Why is the usd/chf vs eur/usd inverse correlation?

Discussion in 'Trading' started by Trend Fader, Nov 24, 2005.

  1. The website shows that the euro/usd and usd/chf move in oppsite directions.. what is the fundemental reason behind this?
  2. Pabst


  3. Pabst


    Just is. Yen is quoted like that as well. When the price of JPY goes up it means the value of the Yen is lower.

  4. I understand this.. but why do they move the same amount when the dollar is weak or the dollar is strong.. my question is why is there am almost perfect correlation.. moreso then any other pair ?
  5. Pabst


    I can't answer that, Mike. I'm curious as well. I would've thought with the strength in gold that a gold backed CHF would depreciate less against the dollar this year than EUR. De facto pegging? Hopefully someone can answer your question. I'll try to find some old DM-SF charts and see about pre ECU correlations.
  6. I'll letcha in on a little secret. Have a look at the EURCHF chart on a long time frame. It's a wonderful opportunity for channel trading. Since they're so well correlated, they do tend to move together *but* their values realative to one another do see-saw back and forth.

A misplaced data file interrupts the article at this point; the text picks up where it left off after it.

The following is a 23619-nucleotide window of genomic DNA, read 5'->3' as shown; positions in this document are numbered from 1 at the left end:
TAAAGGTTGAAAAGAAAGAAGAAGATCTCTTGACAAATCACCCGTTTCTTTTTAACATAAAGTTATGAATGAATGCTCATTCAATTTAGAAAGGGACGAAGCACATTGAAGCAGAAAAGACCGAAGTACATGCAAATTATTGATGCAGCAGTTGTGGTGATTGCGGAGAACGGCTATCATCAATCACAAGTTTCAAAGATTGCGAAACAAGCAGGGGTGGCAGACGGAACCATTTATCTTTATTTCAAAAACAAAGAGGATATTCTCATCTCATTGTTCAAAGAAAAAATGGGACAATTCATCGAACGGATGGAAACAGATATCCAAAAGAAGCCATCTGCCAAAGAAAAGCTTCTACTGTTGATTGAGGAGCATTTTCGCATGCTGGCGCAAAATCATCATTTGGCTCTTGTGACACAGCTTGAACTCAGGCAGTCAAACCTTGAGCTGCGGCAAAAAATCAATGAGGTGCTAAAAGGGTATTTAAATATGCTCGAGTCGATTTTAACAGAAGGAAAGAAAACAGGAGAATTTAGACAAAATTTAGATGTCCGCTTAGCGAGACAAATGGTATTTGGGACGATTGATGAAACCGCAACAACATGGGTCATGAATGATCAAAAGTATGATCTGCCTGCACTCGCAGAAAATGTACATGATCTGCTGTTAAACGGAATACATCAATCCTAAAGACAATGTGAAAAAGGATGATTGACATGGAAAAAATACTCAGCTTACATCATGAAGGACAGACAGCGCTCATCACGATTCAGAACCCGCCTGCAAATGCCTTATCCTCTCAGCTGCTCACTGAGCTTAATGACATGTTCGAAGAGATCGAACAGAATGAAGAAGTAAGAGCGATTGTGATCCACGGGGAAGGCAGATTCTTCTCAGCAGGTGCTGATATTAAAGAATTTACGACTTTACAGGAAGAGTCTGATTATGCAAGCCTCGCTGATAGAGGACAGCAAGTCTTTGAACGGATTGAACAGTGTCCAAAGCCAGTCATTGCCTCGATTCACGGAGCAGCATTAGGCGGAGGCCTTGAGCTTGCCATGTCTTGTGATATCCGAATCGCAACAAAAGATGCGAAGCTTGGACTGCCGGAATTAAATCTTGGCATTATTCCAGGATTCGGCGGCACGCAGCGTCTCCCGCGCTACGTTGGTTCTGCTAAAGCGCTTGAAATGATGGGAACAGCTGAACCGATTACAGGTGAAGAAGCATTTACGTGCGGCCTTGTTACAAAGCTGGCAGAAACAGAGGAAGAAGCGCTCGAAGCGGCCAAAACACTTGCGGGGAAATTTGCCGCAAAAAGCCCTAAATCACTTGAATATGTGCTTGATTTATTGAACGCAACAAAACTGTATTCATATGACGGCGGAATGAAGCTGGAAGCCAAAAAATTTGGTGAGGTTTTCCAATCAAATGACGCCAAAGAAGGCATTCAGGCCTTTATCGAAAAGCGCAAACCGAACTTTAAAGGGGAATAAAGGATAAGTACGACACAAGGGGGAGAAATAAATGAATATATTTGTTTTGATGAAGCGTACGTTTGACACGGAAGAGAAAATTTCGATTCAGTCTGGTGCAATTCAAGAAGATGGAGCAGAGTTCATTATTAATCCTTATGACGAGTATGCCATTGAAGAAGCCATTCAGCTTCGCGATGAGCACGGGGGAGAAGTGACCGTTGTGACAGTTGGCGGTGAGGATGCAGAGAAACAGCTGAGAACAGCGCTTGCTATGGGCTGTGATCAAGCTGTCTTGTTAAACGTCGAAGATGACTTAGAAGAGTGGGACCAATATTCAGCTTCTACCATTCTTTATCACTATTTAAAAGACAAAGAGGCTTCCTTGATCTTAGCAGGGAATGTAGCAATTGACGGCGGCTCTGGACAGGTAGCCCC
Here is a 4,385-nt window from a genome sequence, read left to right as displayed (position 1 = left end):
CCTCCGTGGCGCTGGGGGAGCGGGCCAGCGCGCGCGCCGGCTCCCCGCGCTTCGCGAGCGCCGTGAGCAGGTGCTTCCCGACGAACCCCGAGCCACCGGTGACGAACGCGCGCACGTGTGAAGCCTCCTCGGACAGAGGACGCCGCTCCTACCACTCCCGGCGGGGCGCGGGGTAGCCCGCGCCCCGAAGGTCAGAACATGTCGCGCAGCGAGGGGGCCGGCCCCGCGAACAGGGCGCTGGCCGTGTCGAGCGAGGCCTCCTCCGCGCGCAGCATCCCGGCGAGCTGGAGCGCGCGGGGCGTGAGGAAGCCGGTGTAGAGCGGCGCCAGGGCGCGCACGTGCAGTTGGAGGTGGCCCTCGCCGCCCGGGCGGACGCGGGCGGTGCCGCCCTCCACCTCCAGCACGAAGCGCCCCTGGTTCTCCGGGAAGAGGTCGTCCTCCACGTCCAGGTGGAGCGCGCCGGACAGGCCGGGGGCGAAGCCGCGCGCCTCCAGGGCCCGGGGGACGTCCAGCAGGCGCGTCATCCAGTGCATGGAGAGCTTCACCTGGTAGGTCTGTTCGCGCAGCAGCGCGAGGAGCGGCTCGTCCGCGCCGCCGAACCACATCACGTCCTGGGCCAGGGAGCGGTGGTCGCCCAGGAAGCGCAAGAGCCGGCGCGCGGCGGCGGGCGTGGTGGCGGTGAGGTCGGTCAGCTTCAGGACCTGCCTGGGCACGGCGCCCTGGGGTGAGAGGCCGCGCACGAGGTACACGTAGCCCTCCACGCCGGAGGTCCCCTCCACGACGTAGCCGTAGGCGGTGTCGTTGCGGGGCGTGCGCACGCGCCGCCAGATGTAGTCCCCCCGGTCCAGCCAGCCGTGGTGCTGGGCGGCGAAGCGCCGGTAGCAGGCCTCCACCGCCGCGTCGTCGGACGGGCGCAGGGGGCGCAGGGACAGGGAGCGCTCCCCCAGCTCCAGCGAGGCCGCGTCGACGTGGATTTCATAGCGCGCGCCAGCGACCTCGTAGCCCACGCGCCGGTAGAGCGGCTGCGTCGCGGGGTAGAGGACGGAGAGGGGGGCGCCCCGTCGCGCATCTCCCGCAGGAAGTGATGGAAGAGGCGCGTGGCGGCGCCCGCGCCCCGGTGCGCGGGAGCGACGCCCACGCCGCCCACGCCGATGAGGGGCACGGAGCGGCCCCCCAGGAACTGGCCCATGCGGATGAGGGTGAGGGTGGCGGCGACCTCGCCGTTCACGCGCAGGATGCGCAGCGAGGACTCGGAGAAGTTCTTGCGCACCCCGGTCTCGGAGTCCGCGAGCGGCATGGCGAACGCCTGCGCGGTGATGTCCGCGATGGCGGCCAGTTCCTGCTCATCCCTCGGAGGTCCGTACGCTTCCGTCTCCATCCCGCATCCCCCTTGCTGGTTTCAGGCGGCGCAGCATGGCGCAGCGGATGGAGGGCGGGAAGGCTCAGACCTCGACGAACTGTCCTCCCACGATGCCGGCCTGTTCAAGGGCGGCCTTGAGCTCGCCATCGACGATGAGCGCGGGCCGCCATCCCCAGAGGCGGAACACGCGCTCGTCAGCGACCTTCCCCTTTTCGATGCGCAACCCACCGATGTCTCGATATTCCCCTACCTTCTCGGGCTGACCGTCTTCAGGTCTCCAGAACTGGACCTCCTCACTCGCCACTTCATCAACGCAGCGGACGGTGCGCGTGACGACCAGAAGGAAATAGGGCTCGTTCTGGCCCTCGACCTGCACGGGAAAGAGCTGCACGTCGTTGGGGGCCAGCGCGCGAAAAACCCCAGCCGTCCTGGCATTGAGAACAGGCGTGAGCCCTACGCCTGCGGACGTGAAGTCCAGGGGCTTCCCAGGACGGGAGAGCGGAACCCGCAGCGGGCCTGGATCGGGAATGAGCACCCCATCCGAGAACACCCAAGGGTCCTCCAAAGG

7. USDCHF and EURUSD are tightly correlated because of old relationships between the cross rate that existed between the DMK and CHF. That cross was pretty stable if I recall, largely because of the defined bands of the european monetary union, which produced the ecu, which was the predecessor to the euro.

    Since the old CHF/DMK cross was rock stable, and EUR was pegged to the strongest currency in europe at the time, the DMK, it should be no surprise that EUR/USD and CHF/USD trade so similarly.

    I don't think the gold backing of the CHF has any importance whatsoever unless there is some sort of worldwide crisis.
  8. Thanks for that answer.. I was looking for something like this.
  9. UM_manager just yesterday posted a nice chart of daily correlations between euro and swissy, going back ~5 months:


    Also, it's worth noting that there are several other currency pairs which tend to be highly correlated, at least some of the time. AUD/USD and NZD/USD would be one example. Even euro and cable, obviously to a lesser extent than euro and swissy. This bilingual French / English site is great for dynamically tracking daily and hourly correlations over 5, 20 or 100 hours or days, among other useful analytics.
    #10     Nov 24, 2005